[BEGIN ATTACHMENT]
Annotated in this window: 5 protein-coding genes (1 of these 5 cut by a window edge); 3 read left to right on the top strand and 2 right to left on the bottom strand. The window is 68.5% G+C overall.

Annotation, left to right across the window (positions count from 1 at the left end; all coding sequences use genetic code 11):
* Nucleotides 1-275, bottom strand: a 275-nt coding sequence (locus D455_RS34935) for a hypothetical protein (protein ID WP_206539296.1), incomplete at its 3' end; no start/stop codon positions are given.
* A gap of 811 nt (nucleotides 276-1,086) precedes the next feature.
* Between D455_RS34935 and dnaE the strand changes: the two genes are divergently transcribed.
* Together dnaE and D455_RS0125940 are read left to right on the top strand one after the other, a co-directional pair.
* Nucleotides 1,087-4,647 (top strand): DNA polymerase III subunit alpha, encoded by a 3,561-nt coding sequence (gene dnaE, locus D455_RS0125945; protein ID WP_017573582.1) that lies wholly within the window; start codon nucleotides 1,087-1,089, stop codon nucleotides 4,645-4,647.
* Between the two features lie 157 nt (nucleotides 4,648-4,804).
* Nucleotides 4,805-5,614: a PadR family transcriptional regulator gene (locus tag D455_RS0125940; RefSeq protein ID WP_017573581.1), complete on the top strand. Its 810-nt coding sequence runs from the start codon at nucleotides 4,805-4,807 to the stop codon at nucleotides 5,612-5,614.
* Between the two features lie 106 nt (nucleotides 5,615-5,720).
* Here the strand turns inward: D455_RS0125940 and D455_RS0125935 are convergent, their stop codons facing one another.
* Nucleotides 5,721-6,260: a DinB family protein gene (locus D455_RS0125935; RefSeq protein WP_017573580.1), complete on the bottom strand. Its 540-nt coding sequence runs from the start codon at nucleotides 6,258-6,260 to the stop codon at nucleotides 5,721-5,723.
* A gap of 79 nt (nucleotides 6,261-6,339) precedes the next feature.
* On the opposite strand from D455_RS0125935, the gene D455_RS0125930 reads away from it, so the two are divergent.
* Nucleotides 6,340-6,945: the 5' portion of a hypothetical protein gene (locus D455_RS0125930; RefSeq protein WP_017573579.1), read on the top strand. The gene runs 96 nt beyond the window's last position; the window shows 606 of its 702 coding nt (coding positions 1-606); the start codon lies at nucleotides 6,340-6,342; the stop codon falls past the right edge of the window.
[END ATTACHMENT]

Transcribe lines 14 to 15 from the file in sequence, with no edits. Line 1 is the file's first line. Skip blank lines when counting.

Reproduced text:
* On the opposite strand from D455_RS0125935, the gene D455_RS0125930 reads away from it, so the two are divergent.
* Nucleotides 6,340-6,945: the 5' portion of a hypothetical protein gene (locus D455_RS0125930; RefSeq protein WP_017573579.1), read on the top strand. The gene runs 96 nt beyond the window's last position; the window shows 606 of its 702 coding nt (coding positions 1-606); the start codon lies at nucleotides 6,340-6,342; the stop codon falls past the right edge of the window.